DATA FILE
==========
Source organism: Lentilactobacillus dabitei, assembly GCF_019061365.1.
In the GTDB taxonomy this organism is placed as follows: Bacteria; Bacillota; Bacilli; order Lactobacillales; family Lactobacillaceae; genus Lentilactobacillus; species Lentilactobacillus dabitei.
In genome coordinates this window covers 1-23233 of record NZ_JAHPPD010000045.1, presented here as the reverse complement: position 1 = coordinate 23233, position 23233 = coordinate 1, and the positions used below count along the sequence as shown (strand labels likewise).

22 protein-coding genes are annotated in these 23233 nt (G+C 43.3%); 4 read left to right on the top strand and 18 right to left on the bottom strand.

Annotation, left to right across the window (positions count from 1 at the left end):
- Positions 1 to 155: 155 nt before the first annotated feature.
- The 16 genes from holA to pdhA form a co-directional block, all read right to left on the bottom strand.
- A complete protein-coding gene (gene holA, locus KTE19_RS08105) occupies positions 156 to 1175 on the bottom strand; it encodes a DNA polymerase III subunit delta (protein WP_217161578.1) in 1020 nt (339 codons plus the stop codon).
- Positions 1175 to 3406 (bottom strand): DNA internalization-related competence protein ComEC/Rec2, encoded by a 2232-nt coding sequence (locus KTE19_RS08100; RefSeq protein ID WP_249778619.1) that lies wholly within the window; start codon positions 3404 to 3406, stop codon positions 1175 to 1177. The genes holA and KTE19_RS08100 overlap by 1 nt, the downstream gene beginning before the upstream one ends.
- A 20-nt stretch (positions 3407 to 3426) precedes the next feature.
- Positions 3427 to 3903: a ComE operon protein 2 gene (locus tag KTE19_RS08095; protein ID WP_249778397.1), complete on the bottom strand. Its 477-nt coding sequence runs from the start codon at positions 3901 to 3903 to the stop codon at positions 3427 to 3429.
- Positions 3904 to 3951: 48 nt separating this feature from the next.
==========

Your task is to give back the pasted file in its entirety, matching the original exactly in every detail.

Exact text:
Source organism: Lentilactobacillus dabitei, assembly GCF_019061365.1.
In the GTDB taxonomy this organism is placed as follows: Bacteria; Bacillota; Bacilli; order Lactobacillales; family Lactobacillaceae; genus Lentilactobacillus; species Lentilactobacillus dabitei.
In genome coordinates this window covers 1-23233 of record NZ_JAHPPD010000045.1, presented here as the reverse complement: position 1 = coordinate 23233, position 23233 = coordinate 1, and the positions used below count along the sequence as shown (strand labels likewise).

22 protein-coding genes are annotated in these 23233 nt (G+C 43.3%); 4 read left to right on the top strand and 18 right to left on the bottom strand.

Annotation, left to right across the window (positions count from 1 at the left end):
- Positions 1 to 155: 155 nt before the first annotated feature.
- The 16 genes from holA to pdhA form a co-directional block, all read right to left on the bottom strand.
- A complete protein-coding gene (gene holA, locus KTE19_RS08105) occupies positions 156 to 1175 on the bottom strand; it encodes a DNA polymerase III subunit delta (protein WP_217161578.1) in 1020 nt (339 codons plus the stop codon).
- Positions 1175 to 3406 (bottom strand): DNA internalization-related competence protein ComEC/Rec2, encoded by a 2232-nt coding sequence (locus KTE19_RS08100; RefSeq protein ID WP_249778619.1) that lies wholly within the window; start codon positions 3404 to 3406, stop codon positions 1175 to 1177. The genes holA and KTE19_RS08100 overlap by 1 nt, the downstream gene beginning before the upstream one ends.
- A 20-nt stretch (positions 3407 to 3426) precedes the next feature.
- Positions 3427 to 3903: a ComE operon protein 2 gene (locus tag KTE19_RS08095; protein ID WP_249778397.1), complete on the bottom strand. Its 477-nt coding sequence runs from the start codon at positions 3901 to 3903 to the stop codon at positions 3427 to 3429.
- Positions 3904 to 3951: 48 nt separating this feature from the next.